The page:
Wednesday, 28 June 2017

Five Things I Love About Korea

We've been living in Korea for just over 7 months now. Many of the experiences have been amazing, whilst life has of course been interspersed with challenges along the way. Here are five of my favourite things about Korea.

1. The 24-hour culture. Working hours here are long, 9.30am - 6.30pm at a minimum but longer for many people. At home this would mean that you'd miss out on most shopping opportunities, except perhaps on a Thursday (I know in Leeds the shops stay open til around 8pm on Thursdays!). Here, you can go shopping til at least around 10pm in most places, including malls and markets which means you don't have to wait for the weekend. Many places are open well into the early hours of the morning. I actually much prefer to visit these places on weekday evenings as they tend to be a little quieter and less crowded. Au contraire, supermarkets do not open until about 10 or 11 in the morning, so popping to Tesco (or the equivalent) on your way to work isn't really an option.

2. Not knowing the language. Now, I know - this sounds very strange, but hear me out. Whilst I have picked up some Korean and made an effort to at least learn to read the language, I can't understand most of the conversations taking place around me, for example on the subway. At first this felt incredibly alienating and I felt lonely and as if I was stuck in my own head, but as the months have gone on I have come to really appreciate this. As an adult, I have never really been a fan of my own company. My anxiety can come on quite quickly if I am alone with my own thoughts, but since living in Korea I've started to find a real solace in just sitting and mulling things over. Don't get me wrong, I wouldn't say that I would want this to always be the case, but for now, and for some rest-bite from the day-to-day madness of the classroom, it can be some very valuable down-time!

3. The food. When I first came here, the thought of eating rice every day was enough to make me shudder. But, as with everything, you soon get used to it! I'm not the most adventurous person when it comes to food but since living here I have been more open to trying new things and have rarely regretted it (with the exception perhaps of octopus. No, no, no.) Some flavours here are a very acquired taste, but I've found so many things I love. Also, the snacks here are excellent. In the early weeks I craved things from home, my favourite crisps and chocolate but now, whilst those things are nice to have as a treat, I have found Korean substitutes I really love. I just wish they made small packets of crisps as my waistline is not thanking me at the moment. Whilst I will be glad to go home and enjoy roast potatoes, Yorkshire puddings, nice cheese, cous-cous, proper bacon, unsweetened cereal... ok, lots of things... I don't find myself hankering after them too much any more.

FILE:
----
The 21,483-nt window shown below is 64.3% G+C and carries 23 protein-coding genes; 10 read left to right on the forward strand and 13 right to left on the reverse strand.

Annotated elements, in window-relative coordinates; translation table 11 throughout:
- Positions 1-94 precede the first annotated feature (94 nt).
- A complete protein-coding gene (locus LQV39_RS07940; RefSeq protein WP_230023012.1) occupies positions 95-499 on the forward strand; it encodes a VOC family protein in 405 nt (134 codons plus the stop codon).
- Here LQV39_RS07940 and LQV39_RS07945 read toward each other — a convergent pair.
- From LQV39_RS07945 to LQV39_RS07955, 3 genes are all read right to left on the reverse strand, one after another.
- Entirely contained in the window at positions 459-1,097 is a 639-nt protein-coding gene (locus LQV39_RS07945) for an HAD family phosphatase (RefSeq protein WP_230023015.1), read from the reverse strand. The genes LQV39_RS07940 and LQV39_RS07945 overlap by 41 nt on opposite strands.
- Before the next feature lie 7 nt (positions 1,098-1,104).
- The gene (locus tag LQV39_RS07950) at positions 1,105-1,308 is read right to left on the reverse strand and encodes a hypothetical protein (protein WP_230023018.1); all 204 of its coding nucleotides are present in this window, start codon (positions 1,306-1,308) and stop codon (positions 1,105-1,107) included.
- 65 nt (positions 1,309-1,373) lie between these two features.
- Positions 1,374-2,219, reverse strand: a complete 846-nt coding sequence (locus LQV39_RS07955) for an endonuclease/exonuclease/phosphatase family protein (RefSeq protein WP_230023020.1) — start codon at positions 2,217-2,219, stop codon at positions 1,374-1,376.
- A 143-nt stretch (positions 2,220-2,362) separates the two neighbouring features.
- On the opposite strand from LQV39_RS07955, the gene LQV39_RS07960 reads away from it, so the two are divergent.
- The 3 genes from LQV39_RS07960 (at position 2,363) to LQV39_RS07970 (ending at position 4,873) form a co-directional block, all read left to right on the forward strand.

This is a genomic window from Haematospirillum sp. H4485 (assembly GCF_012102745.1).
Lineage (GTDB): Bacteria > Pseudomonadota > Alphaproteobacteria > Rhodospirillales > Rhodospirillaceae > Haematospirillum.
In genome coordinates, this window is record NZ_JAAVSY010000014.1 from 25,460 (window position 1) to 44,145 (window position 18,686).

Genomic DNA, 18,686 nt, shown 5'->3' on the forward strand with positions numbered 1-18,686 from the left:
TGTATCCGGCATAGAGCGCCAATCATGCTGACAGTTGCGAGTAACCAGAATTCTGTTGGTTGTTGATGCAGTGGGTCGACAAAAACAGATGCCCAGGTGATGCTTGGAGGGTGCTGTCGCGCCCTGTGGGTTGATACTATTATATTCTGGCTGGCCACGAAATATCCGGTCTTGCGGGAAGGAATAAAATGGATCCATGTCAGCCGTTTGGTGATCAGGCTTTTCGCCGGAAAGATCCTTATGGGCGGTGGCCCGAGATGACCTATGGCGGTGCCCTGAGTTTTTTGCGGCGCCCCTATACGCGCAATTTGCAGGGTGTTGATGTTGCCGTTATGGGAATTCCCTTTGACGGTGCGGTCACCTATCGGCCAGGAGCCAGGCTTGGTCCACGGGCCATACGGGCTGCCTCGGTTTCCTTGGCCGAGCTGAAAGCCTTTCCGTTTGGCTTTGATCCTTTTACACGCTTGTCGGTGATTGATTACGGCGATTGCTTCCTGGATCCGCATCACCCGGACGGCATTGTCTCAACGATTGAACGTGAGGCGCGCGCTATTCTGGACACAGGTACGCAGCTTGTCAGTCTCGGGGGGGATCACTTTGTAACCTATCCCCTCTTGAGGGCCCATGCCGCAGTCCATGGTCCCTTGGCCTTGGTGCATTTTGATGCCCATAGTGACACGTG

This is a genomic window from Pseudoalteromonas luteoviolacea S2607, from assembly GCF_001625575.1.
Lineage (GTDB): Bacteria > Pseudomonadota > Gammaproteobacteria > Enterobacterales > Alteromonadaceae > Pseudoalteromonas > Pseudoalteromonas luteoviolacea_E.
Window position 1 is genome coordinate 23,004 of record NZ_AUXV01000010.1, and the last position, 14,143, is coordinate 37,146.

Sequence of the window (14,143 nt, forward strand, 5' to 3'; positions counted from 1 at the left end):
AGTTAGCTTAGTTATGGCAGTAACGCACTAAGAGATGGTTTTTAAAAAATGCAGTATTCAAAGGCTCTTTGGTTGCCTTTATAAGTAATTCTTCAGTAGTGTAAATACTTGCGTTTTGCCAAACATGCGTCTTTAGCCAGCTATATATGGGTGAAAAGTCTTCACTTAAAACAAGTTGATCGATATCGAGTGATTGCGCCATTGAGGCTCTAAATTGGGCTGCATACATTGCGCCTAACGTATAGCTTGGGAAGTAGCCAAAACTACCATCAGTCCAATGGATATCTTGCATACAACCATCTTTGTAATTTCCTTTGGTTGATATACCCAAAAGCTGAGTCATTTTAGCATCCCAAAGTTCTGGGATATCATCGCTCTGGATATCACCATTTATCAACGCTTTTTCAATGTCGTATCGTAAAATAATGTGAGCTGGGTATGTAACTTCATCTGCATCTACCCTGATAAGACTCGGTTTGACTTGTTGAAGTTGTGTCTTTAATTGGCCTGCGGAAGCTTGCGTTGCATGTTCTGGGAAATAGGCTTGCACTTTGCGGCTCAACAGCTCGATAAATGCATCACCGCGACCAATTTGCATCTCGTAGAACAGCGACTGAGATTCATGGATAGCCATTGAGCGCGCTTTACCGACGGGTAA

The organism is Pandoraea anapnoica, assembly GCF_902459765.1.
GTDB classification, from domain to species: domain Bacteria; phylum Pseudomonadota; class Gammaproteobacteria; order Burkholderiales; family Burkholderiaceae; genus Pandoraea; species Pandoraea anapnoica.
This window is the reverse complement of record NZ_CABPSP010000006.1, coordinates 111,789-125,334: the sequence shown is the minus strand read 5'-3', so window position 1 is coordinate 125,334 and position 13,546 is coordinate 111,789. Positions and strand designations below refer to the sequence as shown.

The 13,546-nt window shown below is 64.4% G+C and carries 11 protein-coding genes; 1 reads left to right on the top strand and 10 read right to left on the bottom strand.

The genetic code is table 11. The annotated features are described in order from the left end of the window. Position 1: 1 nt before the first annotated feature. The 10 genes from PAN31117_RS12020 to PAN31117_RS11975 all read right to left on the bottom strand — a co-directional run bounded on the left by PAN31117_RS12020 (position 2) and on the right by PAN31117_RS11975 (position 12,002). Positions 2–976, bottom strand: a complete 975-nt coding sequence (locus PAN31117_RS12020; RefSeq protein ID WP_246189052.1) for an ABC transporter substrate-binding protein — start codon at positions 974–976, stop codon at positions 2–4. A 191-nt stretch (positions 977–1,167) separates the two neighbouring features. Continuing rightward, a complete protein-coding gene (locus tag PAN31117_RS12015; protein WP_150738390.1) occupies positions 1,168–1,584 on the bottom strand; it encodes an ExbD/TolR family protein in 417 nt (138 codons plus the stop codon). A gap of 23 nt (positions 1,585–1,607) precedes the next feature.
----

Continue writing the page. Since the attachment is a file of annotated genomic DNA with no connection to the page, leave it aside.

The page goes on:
4. The public transport. Seriously, the UK could learn a thing or seven from Korea in this regard. Public transport, mainly the subway and busses, are fast, reliable and extremely affordable. To get from one side of Seoul to the other on the subway takes around 45 minutes and costs around £1. Yes, £1. The bus drivers may be a little erratic at times (hold on tight or you will fall over, as I have nearly done so many times) but you'll only have waited a couple of minutes and again, it will barely cost anything. They are available 365 days of the year, and the busses run well into the early hours, with the subway running from around 5am - 11pm most days. #impressive

5. The cost of things generally. Whilst some things can be unexpectedly pricey, the cost of doing things here makes it easy to jam-pack weekends with activities. Alex and I have recently started going to baseball games, and it can cost as little as 12,000 KRW for a ticket (that's £8!) Even the premium seats only set us back £11.50 each. You can eat out for £5 each easily, often making it cheaper to eat out than cook for yourself (I do miss cooking, but with such a tiny kitchen I've been grateful to have the option!). Many things are free too; sports pitches (we love to play badminton after work), museums, exhibitions. Combined with the aforementioned affordable transport, there's really no excuse not to get out and explore the city! 

These are just a few of the things I love about living in Korea. Some of them may be specific to Seoul but, having travelled to other cities around Korea, I would say that most apply across the board.